According to Nahshon (2008) the primodial connection of the naked or semi naked foot to the land became an important element of Israel’s Zionist pioneer culture. Walking barefoot symbolically intimated one of three states: the lack of social status, an act of humility, or reference to the Divine. A common punishment or judgment was being forced to go without shoes.
'At the same time spake the LORD by Isaiah the son of Amoz, saying, Go and loose the sackcloth from off thy loins, and put off thy shoe from thy foot. And he did so, walking naked and barefoot.'
Captives went barefoot and their footwear was often taken as a trophy.
'And the men which were expressed by name rose up, and took the captives, and with the spoil clothed all that were naked among them, and arrayed them, and shod them.'
2 Chron 28:15
The Jewish custom of not wearing shoes was also taken as a show of remorse, penance or mourning (Book of Isaiah 20:2). In Talmudic times both the pall bearers and the mourners went barefoot. When David was in mourning he went barefooted.
'And David went up by the ascent of mount Olivet, and went as he went up, and had his head covered, and he went barefoot'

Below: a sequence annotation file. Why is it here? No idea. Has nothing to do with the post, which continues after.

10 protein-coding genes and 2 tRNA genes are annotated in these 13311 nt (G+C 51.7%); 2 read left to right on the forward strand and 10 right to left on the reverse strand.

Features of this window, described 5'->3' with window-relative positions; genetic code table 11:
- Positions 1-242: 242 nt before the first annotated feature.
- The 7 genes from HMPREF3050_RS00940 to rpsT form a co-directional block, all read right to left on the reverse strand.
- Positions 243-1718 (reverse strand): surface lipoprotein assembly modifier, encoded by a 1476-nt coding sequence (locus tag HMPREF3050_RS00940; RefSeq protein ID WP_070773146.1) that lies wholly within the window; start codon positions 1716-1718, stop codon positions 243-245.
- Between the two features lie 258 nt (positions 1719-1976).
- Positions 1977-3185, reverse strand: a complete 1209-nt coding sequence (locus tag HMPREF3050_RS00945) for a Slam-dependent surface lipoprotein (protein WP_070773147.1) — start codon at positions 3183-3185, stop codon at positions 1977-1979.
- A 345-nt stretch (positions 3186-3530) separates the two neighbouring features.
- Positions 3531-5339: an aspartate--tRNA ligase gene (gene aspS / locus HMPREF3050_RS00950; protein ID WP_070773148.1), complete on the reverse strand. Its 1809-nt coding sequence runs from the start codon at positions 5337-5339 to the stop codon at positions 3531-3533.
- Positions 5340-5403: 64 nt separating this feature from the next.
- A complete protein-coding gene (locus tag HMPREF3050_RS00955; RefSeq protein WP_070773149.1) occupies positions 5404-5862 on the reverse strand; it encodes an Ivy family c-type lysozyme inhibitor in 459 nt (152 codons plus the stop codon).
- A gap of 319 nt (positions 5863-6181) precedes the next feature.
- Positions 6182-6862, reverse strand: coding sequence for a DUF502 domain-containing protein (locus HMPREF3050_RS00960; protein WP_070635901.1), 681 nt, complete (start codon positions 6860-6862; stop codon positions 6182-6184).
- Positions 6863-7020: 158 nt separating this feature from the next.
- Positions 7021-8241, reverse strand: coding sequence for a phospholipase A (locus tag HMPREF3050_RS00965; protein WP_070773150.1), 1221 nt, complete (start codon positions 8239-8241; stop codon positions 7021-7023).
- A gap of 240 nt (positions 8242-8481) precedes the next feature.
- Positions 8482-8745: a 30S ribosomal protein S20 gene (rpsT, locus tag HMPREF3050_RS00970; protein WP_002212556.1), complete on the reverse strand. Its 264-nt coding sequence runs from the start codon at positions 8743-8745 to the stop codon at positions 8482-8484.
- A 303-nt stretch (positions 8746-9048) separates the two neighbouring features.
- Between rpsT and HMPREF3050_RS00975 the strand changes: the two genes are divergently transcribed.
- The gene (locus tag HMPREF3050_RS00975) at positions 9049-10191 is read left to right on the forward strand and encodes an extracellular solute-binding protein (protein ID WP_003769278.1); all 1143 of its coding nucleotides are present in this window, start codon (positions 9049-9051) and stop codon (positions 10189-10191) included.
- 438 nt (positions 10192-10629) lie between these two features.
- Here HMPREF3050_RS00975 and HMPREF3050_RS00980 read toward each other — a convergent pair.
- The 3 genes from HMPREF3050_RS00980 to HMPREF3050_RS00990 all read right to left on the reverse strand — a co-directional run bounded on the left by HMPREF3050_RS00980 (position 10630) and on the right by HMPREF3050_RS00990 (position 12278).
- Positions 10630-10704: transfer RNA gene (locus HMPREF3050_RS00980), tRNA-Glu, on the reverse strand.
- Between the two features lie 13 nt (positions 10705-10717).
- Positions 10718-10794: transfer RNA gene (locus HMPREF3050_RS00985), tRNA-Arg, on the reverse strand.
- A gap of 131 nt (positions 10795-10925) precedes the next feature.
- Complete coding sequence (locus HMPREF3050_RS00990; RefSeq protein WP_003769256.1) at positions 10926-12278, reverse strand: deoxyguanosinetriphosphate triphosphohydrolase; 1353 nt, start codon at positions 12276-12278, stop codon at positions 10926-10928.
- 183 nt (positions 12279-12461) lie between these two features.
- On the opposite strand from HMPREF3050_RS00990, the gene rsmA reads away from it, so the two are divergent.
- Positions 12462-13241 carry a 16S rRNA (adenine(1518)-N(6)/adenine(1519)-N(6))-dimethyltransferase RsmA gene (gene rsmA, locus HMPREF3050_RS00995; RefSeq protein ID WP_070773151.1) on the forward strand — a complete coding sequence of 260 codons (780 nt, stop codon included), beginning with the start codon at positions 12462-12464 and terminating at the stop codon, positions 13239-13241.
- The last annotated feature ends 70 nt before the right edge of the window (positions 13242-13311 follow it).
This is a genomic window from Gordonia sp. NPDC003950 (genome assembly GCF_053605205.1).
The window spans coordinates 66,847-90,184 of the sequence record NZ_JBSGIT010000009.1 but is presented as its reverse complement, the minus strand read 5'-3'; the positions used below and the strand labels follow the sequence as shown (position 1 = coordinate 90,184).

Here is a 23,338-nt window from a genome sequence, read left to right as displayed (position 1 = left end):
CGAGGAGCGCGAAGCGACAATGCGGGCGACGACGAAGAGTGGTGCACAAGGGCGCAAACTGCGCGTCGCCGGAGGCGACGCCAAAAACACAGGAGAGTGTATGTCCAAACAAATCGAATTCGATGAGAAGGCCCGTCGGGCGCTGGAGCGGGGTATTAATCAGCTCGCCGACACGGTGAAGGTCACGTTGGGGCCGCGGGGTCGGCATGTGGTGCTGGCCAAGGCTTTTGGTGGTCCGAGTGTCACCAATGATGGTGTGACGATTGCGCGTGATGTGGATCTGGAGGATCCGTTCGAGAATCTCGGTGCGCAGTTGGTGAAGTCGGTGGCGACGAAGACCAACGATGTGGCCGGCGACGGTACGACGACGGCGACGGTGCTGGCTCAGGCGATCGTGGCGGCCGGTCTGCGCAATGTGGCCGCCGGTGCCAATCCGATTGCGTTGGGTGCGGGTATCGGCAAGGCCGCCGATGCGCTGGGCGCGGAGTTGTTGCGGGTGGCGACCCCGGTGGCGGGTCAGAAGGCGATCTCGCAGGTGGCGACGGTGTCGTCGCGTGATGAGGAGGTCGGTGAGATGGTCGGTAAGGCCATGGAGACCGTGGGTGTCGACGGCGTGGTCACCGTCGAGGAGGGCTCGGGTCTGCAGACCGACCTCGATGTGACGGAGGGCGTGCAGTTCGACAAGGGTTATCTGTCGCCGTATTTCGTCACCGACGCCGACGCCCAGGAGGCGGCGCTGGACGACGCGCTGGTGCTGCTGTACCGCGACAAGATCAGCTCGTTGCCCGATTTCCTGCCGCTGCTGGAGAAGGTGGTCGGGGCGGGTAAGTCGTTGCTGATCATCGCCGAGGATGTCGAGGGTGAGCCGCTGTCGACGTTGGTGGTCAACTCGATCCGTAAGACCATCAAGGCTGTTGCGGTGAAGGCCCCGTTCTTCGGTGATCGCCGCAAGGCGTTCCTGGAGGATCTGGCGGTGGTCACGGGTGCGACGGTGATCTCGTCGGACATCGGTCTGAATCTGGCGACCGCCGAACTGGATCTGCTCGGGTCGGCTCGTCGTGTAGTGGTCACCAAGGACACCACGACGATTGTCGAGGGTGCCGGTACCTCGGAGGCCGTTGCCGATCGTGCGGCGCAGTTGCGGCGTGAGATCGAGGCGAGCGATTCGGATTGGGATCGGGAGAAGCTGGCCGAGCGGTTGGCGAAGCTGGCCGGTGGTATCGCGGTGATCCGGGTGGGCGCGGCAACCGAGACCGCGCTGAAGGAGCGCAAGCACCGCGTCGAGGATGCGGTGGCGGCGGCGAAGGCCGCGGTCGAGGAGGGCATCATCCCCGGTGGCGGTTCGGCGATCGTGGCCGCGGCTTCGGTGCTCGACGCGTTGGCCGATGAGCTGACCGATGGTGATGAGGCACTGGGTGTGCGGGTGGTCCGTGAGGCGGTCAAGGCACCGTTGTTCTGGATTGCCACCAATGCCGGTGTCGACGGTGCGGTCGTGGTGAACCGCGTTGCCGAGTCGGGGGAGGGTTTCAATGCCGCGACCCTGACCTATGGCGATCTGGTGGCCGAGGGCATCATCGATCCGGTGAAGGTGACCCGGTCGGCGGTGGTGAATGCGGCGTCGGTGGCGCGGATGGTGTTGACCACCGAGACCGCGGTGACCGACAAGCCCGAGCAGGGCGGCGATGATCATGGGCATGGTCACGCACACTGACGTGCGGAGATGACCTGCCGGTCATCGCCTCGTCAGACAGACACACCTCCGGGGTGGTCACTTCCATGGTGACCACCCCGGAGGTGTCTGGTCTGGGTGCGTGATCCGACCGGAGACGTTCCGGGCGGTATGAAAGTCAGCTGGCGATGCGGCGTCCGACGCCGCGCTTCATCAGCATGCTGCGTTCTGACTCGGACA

2 Sam 15:30
Jewish Law determined wearing leather shoes was not permitted during the period of the seven days of mourning (shiva,). For practical reason when shoes were allowed the custom was to place a little earth or pebble in the shoes to remind the wearer that they are in mourning. Jews are buried in a shroud covering the feet and the corpse is never dressed in leather shoes.
In the laws of halitzah when a married man died childless and leaving an unmarried brother, the brother was obligated to marry his widowed sister-in-law. This was called a levirate marriage and was primarily to continue the family linage. Deuteronomy (25:5-9) ; and Book of Ruth 3:4. If the brother in law refuses to marry the widow a ceremony involving the halitzah shoe was undertaken. The shoe worn on the right foot of the male was made from the skin of a kosher animal. It was like a moccasin made of two pieces and sown together with leather threads with long ties.